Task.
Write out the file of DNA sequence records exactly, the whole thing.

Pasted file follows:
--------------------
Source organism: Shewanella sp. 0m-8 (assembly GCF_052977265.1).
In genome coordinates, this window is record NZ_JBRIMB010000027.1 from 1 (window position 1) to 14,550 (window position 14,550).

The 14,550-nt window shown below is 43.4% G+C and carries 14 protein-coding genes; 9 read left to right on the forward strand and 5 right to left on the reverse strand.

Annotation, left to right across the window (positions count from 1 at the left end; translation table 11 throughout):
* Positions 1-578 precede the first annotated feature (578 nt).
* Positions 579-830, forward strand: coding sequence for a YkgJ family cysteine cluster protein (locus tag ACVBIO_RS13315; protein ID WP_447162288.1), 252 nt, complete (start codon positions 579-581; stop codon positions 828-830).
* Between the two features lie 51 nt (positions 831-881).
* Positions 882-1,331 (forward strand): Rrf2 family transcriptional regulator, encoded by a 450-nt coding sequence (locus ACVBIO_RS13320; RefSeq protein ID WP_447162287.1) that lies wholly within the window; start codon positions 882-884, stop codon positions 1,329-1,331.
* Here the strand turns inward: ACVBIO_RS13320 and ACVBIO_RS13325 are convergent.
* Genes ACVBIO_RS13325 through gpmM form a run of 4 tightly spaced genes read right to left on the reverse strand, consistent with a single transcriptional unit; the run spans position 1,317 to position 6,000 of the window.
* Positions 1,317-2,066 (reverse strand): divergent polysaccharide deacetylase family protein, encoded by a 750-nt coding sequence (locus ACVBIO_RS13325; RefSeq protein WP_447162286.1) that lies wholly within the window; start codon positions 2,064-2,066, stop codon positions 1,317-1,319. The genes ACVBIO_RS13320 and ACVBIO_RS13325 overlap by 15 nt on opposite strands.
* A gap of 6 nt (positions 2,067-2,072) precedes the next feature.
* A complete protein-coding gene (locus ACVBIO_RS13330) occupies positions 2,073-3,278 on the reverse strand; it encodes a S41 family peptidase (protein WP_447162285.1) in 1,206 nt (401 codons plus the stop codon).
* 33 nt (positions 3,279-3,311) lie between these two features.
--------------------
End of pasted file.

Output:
Source organism: Shewanella sp. 0m-8 (assembly GCF_052977265.1).
In genome coordinates, this window is record NZ_JBRIMB010000027.1 from 1 (window position 1) to 14,550 (window position 14,550).

The 14,550-nt window shown below is 43.4% G+C and carries 14 protein-coding genes; 9 read left to right on the forward strand and 5 right to left on the reverse strand.

Annotation, left to right across the window (positions count from 1 at the left end; translation table 11 throughout):
* Positions 1-578 precede the first annotated feature (578 nt).
* Positions 579-830, forward strand: coding sequence for a YkgJ family cysteine cluster protein (locus tag ACVBIO_RS13315; protein ID WP_447162288.1), 252 nt, complete (start codon positions 579-581; stop codon positions 828-830).
* Between the two features lie 51 nt (positions 831-881).
* Positions 882-1,331 (forward strand): Rrf2 family transcriptional regulator, encoded by a 450-nt coding sequence (locus ACVBIO_RS13320; RefSeq protein ID WP_447162287.1) that lies wholly within the window; start codon positions 882-884, stop codon positions 1,329-1,331.
* Here the strand turns inward: ACVBIO_RS13320 and ACVBIO_RS13325 are convergent.
* Genes ACVBIO_RS13325 through gpmM form a run of 4 tightly spaced genes read right to left on the reverse strand, consistent with a single transcriptional unit; the run spans position 1,317 to position 6,000 of the window.
* Positions 1,317-2,066 (reverse strand): divergent polysaccharide deacetylase family protein, encoded by a 750-nt coding sequence (locus ACVBIO_RS13325; RefSeq protein WP_447162286.1) that lies wholly within the window; start codon positions 2,064-2,066, stop codon positions 1,317-1,319. The genes ACVBIO_RS13320 and ACVBIO_RS13325 overlap by 15 nt on opposite strands.
* A gap of 6 nt (positions 2,067-2,072) precedes the next feature.
* A complete protein-coding gene (locus ACVBIO_RS13330) occupies positions 2,073-3,278 on the reverse strand; it encodes a S41 family peptidase (protein WP_447162285.1) in 1,206 nt (401 codons plus the stop codon).
* 33 nt (positions 3,279-3,311) lie between these two features.